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EN107 WEEK ONE HOW TO READ A PLAY. FROM COURSE MATERIALS 'In his book State of the Nation (2007), theatre critic Michael Billington observes: "One thing.

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Presentation on theme: "EN107 WEEK ONE HOW TO READ A PLAY. FROM COURSE MATERIALS 'In his book State of the Nation (2007), theatre critic Michael Billington observes: "One thing."— Presentation transcript:


2 FROM COURSE MATERIALS 'In his book State of the Nation (2007), theatre critic Michael Billington observes: "One thing was clear by the mid-Fifties: the generational, class and cultural divisions that had been bubbling away for some time in British society were at last beginning to find their expression on the public stage". Discuss this statement with reference to two of the plays studied in the module so far.’ Central issue: how to make this reference?

3 A PLEA FOR THE BASICS The best reading address the most basic, and so fundamental, aspects of plays As a researcher, I find myself reading and re- reading basic guides to plays and to theater Continually undoing our training in how to read plays—and, indeed, how to read

4 LENSES All of these layers of meaning and interpretation are present, continuously, together Some more relevant to some texts than others The best academic work: Keep layers of meaning discrete—clarification Moves across layers, while keeping layers discrete Gives sense of work as a whole (If necessary) gives sense of work as part of tradition Focuses on a small amount of evidence, which explained in detail and with insight

5 GENRE, INTERVENTION, DETAIL Often the hardest question: “why is this a play?” Every literary work an intervention in a genre Drama often taken for granted Key to this course: individual detail vs. grand narrative We will come to the course narratives later, once we have details down A literary text should be able to surprise us Course synthesis Exam and essays will ask about the period; but you must answer these questions via small details


7 LANGUAGE GO HERE FIRST “Close reading”/”practical criticism” Polyvalence (multiple meanings) Clarification (single meanings) Nonsense (meaninglessness) Oral presence Are speeches hard to say out loud? Do the speeches make you talk in particular ways? Is there a rhythm to the words, or some other oral ordering?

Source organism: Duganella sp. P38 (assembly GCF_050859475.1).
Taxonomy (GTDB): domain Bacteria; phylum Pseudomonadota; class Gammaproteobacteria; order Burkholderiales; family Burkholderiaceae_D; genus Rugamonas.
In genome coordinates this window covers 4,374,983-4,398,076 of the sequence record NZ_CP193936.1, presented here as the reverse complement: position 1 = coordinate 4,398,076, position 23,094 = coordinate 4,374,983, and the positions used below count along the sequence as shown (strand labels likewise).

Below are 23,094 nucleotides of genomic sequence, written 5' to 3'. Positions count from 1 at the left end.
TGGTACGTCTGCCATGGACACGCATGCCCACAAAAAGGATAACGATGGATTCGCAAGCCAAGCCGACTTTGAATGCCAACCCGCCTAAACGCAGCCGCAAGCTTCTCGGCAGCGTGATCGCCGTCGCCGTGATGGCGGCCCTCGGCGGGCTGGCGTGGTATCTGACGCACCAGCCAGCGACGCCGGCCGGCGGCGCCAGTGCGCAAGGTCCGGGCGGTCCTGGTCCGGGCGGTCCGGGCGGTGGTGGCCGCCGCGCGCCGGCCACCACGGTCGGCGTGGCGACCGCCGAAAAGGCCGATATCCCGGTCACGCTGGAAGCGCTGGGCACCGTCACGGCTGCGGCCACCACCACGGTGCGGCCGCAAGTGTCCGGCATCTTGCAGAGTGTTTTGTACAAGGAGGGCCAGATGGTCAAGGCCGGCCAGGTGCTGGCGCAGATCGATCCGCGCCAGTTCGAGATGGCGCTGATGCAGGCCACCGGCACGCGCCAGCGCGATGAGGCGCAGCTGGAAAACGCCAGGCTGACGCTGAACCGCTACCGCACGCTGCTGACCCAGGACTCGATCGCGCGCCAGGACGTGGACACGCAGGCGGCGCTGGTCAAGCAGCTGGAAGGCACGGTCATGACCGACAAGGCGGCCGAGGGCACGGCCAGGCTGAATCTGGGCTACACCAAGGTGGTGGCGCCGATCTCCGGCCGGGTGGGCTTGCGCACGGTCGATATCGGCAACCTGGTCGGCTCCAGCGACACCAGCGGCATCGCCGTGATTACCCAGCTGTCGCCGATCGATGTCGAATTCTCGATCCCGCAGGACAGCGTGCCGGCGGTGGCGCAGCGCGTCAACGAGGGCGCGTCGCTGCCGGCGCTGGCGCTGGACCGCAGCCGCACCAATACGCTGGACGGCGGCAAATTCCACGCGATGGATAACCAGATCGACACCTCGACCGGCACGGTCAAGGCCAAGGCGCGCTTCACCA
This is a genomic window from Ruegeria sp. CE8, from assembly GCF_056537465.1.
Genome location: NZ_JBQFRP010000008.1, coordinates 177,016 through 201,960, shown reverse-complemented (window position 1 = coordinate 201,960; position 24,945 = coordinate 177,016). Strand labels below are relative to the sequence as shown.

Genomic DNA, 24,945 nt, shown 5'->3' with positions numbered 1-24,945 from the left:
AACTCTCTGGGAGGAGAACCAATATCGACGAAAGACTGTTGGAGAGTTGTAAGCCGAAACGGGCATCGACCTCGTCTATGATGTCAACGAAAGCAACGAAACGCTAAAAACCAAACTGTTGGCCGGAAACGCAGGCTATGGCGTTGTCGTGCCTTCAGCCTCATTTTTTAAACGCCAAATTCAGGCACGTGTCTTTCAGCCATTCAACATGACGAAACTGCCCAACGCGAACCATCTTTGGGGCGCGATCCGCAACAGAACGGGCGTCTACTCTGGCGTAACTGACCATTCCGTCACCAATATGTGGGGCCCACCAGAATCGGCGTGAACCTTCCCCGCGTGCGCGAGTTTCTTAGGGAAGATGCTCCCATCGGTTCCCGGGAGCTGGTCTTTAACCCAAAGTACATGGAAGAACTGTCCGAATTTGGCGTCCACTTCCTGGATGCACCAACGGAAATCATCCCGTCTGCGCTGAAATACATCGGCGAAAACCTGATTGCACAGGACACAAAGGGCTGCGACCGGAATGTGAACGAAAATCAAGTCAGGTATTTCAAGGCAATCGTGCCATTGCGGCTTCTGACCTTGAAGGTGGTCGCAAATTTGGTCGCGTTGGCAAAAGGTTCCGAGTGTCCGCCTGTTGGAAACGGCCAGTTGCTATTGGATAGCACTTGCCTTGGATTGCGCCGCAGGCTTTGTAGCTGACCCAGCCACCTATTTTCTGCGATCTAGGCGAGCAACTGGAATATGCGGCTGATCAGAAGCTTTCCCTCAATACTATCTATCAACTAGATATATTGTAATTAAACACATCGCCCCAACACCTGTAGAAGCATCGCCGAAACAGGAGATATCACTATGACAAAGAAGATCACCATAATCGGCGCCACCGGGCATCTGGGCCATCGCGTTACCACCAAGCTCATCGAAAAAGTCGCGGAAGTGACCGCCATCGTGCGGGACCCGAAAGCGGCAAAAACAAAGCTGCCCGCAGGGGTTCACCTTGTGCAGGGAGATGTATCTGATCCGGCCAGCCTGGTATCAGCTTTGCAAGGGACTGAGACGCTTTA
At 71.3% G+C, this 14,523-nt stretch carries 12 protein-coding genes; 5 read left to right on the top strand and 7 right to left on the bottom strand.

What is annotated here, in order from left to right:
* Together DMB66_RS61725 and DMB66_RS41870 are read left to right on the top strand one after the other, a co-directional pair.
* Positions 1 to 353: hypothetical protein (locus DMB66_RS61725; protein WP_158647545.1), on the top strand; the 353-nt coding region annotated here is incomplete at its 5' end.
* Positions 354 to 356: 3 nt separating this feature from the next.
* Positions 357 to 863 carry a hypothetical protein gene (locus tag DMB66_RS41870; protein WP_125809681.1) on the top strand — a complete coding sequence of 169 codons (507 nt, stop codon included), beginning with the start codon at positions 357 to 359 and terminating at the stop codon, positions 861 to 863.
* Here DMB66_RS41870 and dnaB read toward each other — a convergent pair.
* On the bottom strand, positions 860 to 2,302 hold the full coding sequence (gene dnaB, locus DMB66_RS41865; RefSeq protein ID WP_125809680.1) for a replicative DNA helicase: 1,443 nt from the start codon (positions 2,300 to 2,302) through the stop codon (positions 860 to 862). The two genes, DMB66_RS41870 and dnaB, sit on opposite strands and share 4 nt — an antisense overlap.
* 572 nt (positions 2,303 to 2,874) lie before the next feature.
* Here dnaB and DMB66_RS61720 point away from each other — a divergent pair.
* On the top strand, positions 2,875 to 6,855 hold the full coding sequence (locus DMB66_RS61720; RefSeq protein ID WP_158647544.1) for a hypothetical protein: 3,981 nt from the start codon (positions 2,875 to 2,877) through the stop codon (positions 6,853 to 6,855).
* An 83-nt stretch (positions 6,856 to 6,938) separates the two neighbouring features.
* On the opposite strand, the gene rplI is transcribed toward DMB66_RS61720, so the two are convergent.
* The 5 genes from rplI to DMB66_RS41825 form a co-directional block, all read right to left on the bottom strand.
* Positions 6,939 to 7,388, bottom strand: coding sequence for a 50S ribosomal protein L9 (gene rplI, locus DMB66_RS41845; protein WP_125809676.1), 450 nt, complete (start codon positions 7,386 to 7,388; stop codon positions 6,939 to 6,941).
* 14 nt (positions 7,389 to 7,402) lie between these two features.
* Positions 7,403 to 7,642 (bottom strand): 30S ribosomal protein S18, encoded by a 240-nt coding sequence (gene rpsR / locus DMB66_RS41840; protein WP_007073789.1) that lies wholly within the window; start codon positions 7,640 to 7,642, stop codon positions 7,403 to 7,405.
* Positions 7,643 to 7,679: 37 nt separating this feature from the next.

8 EMBODIMENT Actors What do stage dramatis personae say about the actors’ bodies? What race/class presence is called for? Who is excluded? What do stage directions call on the actors to do What training is required of actors? What are actors meant to feel or experience? Does this script require preparation, and if so what kinds of preparation? Can this script be performed? Is it instead closet drama?

9 STRUCTURE How is the play divided? Discrete, long acts? Shorter scenes? Contextless lines of dialogue? Audience focus Presentation of information How long is the play? Text: how long does it take to read, and how difficult is it to read? Performance: how long would this play take to perform? Repetition What elements are repeated? What does repetition do?

10 PLOT Does the play possess a consistent plot? Is this plot fulfilled? Sequence Sequential Non-sequential Sequence unclear

11 ONSTAGE PERFORMANCE Ensemble Why are these characters together? What characters are on stage at any given moment? Who understands other characters’ dialogue, and who fails to? Are there multiple overlapping worlds onstage? Characters in multiple times, places, settings What juxtapositions are created?

12 OFFSTAGE, IN PERFORMANCE Mise-en-scene Where could this play be performed, and where not? What properties appear onstage? Audience What sort of audience does the play address? What do they know? What do they believe?

13 THE BOOK What kind of edition is the play? How do the words appear on the page? What other materials appear with the play? What is the effect of these materials over reading and performing the play? Why does whatever these materials say not appear in the play itself? Why was this supplement to the play necessary? Why does this play appear in this sort of edition? Who is the publisher? Where is this publisher located, and for whom does it publish? What editorial choices have been made? What is the author/estate’s relationship to this edition? Does this edition itself have a history?

14 “REALISM” Probably the most difficult term to use Is the play realistic? Term always relational Is it more realistic than specified other plays? Is it realistic in particular aspects: dialogue, setting, content Is the play not realistic? What is the play’s relationship to a specific non-theatrical reality? What elements of this reality are heightened, diminished, promoted, or hidden?


16 THE PLAY AND ITS CONTEXT* TO BE CONSIDERED SECOND *Historical context, tradition, relationship to other plays, place in anthology…

17 TYPE OF PLAY Genre and literary period How does this play compare with other plays of its type? How does it compare with other plays of this type from this period? How does it compare with its period more generally?

18 HISTORICAL CONTEXT When was the play written, and where? Was the play written for particular actors? Was the play written for a political theater company, or for a particular theatrical establishment? How do elements of this historical period appear within the play? What is the play’s attitude, or attitudes, towards its time? Popularity Was the play written for a wide or a specific audience?

19 POLITICS What do we mean by politics? Then: how does this “politics” appear within the play? Politics Conservative? Emergent or progressive? Incoherent? Some combination of all of these?

20 “THE AUTHOR” GO HERE LAST, IF AT ALL What do we mean when we say “the author”? How does the play relate to this author’s other works? How is “the author” present in the play, if at all?

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